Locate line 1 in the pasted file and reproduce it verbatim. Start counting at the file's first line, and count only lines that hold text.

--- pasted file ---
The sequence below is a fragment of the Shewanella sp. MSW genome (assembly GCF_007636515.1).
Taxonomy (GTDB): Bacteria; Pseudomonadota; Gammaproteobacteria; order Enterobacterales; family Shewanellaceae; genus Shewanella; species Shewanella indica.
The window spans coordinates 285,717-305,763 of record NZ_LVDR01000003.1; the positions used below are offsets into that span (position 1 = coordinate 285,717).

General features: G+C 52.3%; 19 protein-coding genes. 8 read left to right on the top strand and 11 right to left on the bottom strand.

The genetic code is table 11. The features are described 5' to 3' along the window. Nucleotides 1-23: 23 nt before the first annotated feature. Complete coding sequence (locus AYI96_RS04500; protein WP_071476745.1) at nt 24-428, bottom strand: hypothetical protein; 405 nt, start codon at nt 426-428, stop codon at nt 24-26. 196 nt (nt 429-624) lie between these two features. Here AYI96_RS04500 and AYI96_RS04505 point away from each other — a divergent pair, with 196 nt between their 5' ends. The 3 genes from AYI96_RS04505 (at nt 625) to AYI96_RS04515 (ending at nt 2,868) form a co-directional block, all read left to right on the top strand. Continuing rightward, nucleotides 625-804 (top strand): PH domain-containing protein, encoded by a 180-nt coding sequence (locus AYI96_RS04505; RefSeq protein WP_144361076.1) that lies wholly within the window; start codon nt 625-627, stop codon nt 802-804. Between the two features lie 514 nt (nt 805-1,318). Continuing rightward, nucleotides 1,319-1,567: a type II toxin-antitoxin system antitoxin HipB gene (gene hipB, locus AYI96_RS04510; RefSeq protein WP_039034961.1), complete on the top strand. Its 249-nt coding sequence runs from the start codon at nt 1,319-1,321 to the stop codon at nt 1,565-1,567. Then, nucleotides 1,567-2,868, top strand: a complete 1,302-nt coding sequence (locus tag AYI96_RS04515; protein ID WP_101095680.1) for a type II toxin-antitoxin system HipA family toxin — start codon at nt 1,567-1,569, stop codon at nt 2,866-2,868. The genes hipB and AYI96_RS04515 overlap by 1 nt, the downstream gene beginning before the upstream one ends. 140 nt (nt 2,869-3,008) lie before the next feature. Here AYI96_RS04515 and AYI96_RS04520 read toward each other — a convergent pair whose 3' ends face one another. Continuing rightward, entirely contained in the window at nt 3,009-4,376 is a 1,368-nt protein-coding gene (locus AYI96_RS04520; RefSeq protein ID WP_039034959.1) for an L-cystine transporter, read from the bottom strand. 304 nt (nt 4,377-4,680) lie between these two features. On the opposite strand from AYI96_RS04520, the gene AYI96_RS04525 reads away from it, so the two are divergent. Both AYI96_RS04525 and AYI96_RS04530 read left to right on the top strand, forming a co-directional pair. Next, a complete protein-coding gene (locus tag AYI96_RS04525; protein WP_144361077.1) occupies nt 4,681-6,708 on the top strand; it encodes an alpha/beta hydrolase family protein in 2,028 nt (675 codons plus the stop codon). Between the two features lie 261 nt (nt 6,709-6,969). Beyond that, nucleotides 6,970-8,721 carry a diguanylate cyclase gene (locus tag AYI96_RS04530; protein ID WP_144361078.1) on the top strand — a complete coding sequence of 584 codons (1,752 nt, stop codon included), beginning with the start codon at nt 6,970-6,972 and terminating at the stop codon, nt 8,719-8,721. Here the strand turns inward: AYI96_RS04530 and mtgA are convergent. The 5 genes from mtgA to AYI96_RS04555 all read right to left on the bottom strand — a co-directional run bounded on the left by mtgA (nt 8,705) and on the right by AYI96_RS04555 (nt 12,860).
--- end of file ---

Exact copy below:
The sequence below is a fragment of the Shewanella sp. MSW genome (assembly GCF_007636515.1).